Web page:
- freely available
Sustainability 2014, 6(9), 6467-6487; https://doi.org/10.3390/su6096467
2. Global City Comparisons
3. 10 Density Myths
3.1. Myth (1) High Density Housing is Bad for Your Health and Creates Social Problems
- Because biologists suggested it was unnatural and did tests with rats and monkeys in overcrowded conditions showing how their social organisation collapsed [17,18]. None of this research seems to have been repeatable (i.e., it was poorly done and others cannot see the same effects). When transferred to human conditions no evidence of density causing health and social problems can be found [19,20].
- Because from the industrial revolution cities there was a long held view that disease was spread through the air (via “miasma”) and thus the early town planners in Britain sought to reduce densities to provide a “wholesome supply of good air” [21,22]. Disease was afterwards discovered to be caused mostly by water-borne germs but the myth continued. In the 1960s, poor people in the UK, Australia and America were put into high-rise public housing; the result was health problems and crime with high-rise being blamed. Now crime and health problems are higher in low density poor suburbs but we do not tend to blame the housing density.
3.2. Myth (2) High Density Housing will Lower Land Values and Create Slums
3.3. Myth (3) Nobody Likes High Density Housing
3.4. Myth (4) The High Density Problem is Caused by Population and this Should be Stopped or People Put in Country Towns
3.5. Myth (5) High Density Housing Removes Trees, Places for Children to Play and Opportunities to Grow Food and Collect Rainwater
3.6. Myth (6) High Density Housing Consumes More Energy and Produces More Greenhouse Gas
3.7. Myth (7) High Density Housing is Not Necessary as Renewable Energy and Electric Vehicles will Mean we can Drive as Much as we Like
3.8. Myth (8) High Density Housing Development is Destroying the Heritage Buildings of Our Suburbs
3.9. Myth (9) High Density Housing Redevelopment is Wasting the Materials and Embedded Energy in Suburban Housing
3.10. Myth (10) High Density Housing is Not Good for the Economy
- Urban fringe housing is subsidized by State and Local governments. In Australia, this is around $100,000 per dwelling [51,67]. Similar data are found in American cities [68,69]. In Perth, this means $45.4 billion in the next 30 years unless redevelopment happens on appropriate sites in inner and middle suburbs .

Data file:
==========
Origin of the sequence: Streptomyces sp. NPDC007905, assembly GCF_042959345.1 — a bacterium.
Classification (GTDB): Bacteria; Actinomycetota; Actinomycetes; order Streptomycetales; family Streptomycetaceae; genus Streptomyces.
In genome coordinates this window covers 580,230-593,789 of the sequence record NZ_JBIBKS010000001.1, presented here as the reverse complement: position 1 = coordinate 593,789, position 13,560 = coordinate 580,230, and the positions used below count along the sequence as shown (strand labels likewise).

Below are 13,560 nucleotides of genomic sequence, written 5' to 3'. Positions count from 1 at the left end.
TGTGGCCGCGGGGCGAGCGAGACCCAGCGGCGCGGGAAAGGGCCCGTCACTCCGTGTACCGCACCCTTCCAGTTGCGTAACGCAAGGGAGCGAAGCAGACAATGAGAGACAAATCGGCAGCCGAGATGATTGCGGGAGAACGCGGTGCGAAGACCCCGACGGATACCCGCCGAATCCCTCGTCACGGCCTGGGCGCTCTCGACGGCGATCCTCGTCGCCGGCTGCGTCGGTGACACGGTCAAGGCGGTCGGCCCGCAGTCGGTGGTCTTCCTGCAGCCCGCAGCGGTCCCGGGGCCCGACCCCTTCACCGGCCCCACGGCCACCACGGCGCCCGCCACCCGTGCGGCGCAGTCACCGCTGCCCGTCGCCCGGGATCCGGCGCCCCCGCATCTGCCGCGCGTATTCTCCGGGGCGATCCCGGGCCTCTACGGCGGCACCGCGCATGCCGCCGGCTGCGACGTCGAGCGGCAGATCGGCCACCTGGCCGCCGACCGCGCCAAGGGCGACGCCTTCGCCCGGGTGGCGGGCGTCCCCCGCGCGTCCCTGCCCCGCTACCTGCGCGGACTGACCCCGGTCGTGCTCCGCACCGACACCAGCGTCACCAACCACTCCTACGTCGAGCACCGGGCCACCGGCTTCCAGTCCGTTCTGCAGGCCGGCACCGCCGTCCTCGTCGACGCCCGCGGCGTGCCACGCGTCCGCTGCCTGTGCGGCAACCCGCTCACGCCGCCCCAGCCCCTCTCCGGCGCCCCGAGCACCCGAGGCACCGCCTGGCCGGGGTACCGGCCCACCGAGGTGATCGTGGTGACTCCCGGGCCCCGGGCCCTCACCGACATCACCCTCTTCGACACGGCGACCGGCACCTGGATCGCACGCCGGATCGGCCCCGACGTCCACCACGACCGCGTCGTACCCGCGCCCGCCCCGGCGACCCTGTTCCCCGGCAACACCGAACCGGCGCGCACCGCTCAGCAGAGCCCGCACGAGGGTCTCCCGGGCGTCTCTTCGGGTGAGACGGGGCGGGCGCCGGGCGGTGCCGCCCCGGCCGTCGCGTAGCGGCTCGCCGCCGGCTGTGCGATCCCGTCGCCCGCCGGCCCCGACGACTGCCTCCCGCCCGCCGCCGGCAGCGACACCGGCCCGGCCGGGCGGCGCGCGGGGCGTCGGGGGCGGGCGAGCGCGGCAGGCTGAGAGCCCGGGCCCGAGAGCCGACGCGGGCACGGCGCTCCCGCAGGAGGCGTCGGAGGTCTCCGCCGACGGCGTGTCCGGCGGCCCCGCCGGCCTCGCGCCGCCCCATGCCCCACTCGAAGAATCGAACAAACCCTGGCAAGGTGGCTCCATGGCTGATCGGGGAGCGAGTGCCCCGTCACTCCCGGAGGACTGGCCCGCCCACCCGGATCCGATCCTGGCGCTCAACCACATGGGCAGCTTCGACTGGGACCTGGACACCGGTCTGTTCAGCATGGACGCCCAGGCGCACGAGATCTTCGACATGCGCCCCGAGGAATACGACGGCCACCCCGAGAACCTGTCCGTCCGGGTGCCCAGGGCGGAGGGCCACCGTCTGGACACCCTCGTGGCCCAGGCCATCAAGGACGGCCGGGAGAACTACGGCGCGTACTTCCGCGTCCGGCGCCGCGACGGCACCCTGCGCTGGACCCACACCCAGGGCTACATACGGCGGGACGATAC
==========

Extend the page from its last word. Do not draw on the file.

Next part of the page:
- Urban fringe housing costs the economy hugely in extra transport costs due to the extra car travel. In Australian cities, each dwelling built on the fringe involves an additional $250 k over the lifetime of the house in travel cost. In the next 30 years, this will cost Perth $133.6 billion just in time lost to travelling. Denser cities have 5%–8% of their GDP spent on transport, low density cities have 12%–15% of their GDP spent on transport .
- Walkable high density areas have improved health due to greater walkability and improved productivity outcomes due to greater attentiveness and less days lost.
- Much more of the revenue from its residents is spent locally on personal services such as restaurants, childcare and entertainment rather than on cars and housing DIY, which invariably go out of the local economy.
|Benefits of Redevelopment in Denser |
Centers of Low Density Fringe Development
|Transport Cost |
|Greenhouse Cost |
|Health Cost |
|Total Savings |
Due to Density
4. Ten Density Truths
4.1. Truth (1) High Density Housing Provides the Opportunity to Use Population Growth as the Way to Create New and Exciting Housing Options Rather than Continuing Urban Sprawl
- better locations close to urban amenity,
- walkable urban design,
- affordable housing as well as top end apartments,
- aged peoples’ housing with universal access features, and
- renewable energy,
- automated waste collection,
- greywater recycling,
- biophilic urbanism, and
- low embedded energy construction materials.
4.2. Truth (2) High Density Housing Provides Architectural Diversity Opportunities in an Urban Townscape
4.3. Truth (3) High Density Housing Contributes to Solving the Big Problems of Oil Vulnerability and Climate Change
4.4. Truth (4) High Density Housing is the Only Way to Provide Affordable Housing in Good Locations that Enable Affordable Living
4.5. Truth (5) High Density Housing is Necessary to Enable New Distributed Small-Scale Green Technologies
4.6. Truth (6) High Density Housing Creates Opportunities for More Community and Creativity
4.7. Truth (7) High Density Housing Creates Better Economic Outcomes through Agglomeration Economics, Local Economic Benefits, Reduced Avoidable Costs and Less External Costs
- Agglomeration economies—Bringing more jobs together, bringing more people together in a city creates economic benefits due to greater face-to-face interactions, more sharing of skills and greater social capital . This is a major reason why high value jobs are mostly available where there is high density urbanism.
- Local economic benefits—when money earned locally is spent locally creating many more jobs in restaurants, entertainment and other local services .
- Reduced avoidable costs—when money is saved on fringe suburban development through using established infrastructure, services and transport (see Myth 10).
- Less external costs—less traffic, less pollution, less climate change, less rural land loss, less biodiversity threats... All end up as an economic cost in some way .
4.8. Truth (8) High Density Housing Provides Greening Opportunities through Biophilic Urbanism
4.9. Truth (9) High Density Housing Provides Cultural and Economic Diversity Opportunities in an Urban Townscape
4.10. Truth (10) High Density Housing Provides the Best Opportunities to Build Connected City Fabric, without Car Dependence, Especially with Urban Rail
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